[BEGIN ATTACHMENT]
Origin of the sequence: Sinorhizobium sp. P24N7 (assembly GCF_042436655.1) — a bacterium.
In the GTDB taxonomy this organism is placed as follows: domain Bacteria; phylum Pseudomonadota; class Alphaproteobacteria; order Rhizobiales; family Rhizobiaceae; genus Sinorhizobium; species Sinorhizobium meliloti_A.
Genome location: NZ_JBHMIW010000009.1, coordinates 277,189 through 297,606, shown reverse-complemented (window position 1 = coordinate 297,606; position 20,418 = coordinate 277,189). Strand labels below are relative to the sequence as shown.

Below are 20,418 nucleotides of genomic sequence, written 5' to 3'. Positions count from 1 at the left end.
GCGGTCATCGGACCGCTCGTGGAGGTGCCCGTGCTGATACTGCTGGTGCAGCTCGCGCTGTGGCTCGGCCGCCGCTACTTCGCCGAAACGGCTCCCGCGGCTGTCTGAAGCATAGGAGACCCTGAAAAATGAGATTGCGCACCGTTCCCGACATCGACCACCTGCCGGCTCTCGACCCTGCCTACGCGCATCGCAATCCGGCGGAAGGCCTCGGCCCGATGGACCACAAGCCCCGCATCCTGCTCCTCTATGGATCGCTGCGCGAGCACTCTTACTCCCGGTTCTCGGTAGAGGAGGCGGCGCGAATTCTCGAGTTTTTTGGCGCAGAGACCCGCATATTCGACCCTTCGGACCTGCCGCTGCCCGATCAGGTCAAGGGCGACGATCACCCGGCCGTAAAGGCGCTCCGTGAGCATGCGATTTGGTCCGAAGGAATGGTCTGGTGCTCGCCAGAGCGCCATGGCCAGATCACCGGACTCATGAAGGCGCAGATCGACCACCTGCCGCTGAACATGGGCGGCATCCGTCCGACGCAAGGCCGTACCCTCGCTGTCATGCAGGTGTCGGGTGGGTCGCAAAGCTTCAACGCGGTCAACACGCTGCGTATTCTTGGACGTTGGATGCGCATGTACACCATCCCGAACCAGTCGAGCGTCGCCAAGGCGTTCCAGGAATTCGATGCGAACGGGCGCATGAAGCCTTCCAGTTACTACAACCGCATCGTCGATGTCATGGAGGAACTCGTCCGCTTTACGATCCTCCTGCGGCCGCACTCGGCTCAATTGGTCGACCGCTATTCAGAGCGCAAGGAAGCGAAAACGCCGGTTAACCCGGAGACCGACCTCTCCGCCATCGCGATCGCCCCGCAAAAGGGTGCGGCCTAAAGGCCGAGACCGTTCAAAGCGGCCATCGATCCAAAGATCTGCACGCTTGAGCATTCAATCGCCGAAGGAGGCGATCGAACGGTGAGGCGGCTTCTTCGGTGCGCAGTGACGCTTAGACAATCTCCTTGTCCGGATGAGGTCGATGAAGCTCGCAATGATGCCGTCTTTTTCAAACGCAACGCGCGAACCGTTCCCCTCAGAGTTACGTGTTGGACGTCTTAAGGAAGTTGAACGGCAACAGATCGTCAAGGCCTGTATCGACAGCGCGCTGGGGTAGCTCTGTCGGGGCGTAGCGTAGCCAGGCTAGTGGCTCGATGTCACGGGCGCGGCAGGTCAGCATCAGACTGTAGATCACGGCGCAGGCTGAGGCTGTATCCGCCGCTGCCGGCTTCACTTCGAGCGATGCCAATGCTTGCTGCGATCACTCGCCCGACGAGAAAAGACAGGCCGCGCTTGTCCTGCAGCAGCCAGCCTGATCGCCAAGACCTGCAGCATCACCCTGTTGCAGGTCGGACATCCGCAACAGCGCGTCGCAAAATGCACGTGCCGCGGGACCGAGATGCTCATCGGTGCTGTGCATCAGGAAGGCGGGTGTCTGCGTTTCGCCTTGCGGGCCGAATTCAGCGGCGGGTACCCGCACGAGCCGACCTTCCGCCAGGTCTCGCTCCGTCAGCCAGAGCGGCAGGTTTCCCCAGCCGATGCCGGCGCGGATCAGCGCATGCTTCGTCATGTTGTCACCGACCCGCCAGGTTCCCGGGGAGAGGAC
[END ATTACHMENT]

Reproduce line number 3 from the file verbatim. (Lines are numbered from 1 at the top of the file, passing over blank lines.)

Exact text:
Genome location: NZ_JBHMIW010000009.1, coordinates 277,189 through 297,606, shown reverse-complemented (window position 1 = coordinate 297,606; position 20,418 = coordinate 277,189). Strand labels below are relative to the sequence as shown.